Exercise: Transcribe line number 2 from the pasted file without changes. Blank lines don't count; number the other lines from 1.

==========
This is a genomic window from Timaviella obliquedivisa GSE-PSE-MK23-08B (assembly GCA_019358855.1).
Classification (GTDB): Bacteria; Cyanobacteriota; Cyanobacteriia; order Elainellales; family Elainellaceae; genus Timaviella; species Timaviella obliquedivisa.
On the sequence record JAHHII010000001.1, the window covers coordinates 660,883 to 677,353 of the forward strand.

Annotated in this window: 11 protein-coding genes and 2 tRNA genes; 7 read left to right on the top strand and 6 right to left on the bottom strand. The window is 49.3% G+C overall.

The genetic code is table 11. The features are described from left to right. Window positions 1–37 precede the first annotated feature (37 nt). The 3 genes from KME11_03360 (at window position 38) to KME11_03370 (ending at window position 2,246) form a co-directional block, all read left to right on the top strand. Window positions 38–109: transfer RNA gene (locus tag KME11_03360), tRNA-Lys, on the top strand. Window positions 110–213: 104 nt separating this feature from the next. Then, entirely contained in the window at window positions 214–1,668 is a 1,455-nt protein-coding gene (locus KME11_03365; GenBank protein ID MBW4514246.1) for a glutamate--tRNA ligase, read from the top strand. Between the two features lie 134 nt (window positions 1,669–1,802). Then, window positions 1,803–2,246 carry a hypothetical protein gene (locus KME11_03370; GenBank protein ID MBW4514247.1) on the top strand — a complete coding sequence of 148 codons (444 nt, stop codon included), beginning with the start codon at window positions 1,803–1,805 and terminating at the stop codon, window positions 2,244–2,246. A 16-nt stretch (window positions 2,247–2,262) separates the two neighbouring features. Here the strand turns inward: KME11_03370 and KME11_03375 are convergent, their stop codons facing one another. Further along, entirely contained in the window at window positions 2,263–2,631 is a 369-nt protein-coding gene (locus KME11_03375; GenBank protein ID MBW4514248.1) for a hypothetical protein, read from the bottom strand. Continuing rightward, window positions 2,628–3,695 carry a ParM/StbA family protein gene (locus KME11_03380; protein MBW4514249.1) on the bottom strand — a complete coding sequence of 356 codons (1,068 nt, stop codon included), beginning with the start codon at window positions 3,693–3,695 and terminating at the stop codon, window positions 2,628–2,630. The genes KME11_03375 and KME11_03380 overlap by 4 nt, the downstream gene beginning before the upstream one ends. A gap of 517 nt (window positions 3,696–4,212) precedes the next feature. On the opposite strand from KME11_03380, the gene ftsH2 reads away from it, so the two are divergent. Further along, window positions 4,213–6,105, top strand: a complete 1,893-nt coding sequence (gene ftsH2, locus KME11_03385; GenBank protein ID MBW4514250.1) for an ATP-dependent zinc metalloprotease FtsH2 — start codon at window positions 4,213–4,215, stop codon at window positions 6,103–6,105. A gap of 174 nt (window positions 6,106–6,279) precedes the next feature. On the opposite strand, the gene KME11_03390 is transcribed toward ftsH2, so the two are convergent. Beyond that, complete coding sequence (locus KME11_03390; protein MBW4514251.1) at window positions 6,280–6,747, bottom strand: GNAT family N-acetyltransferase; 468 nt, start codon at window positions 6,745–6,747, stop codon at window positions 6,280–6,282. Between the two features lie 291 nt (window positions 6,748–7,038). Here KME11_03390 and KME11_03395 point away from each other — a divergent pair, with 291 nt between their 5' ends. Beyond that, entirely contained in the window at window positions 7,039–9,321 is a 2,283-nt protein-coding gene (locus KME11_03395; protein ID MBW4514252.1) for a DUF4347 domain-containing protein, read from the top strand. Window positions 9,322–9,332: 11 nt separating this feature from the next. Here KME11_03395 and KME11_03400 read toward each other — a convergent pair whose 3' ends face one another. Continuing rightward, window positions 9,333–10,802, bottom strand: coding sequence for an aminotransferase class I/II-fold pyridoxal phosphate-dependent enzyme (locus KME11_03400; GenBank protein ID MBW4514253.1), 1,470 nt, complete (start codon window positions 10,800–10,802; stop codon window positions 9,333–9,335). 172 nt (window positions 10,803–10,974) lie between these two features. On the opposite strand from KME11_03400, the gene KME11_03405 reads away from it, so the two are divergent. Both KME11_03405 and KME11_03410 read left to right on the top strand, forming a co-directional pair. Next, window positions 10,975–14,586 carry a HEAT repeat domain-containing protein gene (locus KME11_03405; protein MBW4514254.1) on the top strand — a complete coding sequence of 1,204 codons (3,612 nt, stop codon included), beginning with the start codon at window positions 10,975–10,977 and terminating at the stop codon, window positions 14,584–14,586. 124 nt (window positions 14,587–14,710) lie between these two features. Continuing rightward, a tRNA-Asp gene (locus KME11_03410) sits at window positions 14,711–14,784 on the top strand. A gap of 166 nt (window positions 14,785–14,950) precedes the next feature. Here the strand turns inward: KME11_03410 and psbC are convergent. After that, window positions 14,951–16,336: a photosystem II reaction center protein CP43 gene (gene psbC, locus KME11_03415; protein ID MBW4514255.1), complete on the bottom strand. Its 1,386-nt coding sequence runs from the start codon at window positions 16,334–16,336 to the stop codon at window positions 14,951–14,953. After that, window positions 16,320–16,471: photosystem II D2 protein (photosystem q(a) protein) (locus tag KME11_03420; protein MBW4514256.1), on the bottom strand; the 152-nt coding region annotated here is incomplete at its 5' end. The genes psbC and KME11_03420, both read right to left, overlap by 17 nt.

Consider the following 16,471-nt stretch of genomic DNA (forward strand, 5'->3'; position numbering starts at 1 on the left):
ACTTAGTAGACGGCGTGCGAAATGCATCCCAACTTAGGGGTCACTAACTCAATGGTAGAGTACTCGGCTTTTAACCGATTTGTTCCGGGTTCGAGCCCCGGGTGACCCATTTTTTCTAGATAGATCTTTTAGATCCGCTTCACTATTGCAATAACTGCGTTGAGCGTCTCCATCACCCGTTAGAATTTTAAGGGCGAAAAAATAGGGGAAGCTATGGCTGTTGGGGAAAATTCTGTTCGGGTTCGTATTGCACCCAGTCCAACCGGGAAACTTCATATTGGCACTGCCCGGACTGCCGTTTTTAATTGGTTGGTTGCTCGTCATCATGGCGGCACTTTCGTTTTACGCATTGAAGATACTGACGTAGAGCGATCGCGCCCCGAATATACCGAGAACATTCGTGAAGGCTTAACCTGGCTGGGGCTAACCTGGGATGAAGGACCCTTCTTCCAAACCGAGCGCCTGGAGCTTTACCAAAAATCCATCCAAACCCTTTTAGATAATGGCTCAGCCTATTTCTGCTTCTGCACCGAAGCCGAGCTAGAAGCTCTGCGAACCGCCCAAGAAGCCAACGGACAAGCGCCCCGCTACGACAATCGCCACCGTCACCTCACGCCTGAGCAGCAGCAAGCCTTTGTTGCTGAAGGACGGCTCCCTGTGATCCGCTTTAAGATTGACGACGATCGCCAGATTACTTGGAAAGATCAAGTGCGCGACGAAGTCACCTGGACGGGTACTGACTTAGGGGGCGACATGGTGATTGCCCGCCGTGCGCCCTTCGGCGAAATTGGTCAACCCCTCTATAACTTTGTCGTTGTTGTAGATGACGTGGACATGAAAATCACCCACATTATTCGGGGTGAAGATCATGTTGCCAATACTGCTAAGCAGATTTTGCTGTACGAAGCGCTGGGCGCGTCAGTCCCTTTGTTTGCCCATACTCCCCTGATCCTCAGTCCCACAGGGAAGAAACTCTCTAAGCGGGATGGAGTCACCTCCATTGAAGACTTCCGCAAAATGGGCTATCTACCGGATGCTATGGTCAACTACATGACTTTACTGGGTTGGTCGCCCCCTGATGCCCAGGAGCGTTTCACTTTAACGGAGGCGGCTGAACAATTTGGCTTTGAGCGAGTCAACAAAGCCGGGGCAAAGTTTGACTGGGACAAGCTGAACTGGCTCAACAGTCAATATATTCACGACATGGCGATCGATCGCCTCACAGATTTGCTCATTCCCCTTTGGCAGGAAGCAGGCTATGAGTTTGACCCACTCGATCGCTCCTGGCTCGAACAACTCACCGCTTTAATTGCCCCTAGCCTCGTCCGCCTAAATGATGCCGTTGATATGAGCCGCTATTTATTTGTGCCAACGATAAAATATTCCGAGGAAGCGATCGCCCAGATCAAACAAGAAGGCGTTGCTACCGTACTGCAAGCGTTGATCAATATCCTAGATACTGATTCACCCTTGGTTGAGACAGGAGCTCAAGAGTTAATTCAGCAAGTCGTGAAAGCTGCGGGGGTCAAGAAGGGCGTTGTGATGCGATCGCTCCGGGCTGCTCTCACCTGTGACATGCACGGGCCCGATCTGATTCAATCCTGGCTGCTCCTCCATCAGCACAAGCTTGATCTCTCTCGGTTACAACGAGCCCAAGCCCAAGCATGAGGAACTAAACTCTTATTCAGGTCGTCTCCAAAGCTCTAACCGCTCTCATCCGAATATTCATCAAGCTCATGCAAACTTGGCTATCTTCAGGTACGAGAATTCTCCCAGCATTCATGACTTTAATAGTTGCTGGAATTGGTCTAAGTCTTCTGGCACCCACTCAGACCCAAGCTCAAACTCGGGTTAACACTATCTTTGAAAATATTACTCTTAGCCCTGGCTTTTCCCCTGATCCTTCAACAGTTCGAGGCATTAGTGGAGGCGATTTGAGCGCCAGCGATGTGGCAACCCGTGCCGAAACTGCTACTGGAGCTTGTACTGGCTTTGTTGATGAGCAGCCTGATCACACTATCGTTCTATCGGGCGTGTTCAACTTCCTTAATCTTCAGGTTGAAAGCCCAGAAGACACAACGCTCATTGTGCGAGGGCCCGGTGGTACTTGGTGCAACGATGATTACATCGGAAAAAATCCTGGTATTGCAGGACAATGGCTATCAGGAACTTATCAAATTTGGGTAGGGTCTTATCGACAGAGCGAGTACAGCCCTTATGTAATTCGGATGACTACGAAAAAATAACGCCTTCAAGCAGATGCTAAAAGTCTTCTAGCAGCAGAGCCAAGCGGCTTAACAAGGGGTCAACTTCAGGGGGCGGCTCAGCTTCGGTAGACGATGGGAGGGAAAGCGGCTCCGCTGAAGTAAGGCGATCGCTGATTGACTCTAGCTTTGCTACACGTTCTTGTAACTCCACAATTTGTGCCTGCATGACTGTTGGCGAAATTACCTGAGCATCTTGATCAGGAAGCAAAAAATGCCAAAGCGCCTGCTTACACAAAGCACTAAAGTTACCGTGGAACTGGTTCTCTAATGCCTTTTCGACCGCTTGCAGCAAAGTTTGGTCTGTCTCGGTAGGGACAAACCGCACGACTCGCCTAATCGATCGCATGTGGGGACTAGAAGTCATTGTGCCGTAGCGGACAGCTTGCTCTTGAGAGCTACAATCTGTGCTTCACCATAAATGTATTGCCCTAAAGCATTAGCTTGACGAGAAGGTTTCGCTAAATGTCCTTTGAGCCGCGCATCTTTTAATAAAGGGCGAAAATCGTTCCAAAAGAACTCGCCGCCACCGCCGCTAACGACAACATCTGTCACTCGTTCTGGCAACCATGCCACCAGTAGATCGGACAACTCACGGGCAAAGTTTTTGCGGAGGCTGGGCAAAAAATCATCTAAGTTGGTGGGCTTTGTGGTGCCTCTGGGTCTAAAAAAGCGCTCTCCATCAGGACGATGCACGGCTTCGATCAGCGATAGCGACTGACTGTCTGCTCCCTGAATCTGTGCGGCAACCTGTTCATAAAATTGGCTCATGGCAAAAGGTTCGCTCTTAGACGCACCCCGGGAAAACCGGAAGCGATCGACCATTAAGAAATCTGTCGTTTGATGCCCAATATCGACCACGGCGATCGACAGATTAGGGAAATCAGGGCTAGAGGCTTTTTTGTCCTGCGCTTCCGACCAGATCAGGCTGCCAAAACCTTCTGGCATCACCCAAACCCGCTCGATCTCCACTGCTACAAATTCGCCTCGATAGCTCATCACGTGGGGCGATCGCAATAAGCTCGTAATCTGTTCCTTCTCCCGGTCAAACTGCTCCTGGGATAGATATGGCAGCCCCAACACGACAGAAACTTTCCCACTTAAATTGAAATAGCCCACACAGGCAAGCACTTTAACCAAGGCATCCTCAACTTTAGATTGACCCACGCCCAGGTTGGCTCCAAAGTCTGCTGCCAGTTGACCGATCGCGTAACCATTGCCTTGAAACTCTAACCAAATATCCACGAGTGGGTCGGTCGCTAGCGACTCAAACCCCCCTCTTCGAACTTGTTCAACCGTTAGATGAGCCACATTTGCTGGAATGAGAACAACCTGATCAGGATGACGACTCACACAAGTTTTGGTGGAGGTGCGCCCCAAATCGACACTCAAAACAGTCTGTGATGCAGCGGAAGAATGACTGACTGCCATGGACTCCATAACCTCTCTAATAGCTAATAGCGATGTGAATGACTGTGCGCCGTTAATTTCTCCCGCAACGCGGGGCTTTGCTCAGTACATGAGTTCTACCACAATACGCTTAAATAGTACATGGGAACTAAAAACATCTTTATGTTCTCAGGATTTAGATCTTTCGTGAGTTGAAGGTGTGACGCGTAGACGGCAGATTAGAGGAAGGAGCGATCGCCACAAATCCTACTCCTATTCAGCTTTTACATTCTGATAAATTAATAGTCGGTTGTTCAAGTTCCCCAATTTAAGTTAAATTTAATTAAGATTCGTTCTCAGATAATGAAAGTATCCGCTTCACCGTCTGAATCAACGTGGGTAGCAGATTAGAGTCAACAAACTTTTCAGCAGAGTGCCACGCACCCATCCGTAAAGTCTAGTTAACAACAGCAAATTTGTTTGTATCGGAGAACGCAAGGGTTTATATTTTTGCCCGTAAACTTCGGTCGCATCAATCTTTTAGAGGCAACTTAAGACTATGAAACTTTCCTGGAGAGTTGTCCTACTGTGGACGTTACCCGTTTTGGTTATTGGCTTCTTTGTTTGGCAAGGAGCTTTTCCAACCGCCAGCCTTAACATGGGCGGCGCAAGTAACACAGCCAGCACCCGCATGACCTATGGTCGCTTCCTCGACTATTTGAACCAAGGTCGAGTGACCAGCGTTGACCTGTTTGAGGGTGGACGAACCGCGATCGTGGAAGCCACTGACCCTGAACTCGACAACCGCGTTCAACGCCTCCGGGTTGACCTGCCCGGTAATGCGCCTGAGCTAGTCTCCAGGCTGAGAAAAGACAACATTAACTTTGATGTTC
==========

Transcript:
Classification (GTDB): Bacteria; Cyanobacteriota; Cyanobacteriia; order Elainellales; family Elainellaceae; genus Timaviella; species Timaviella obliquedivisa.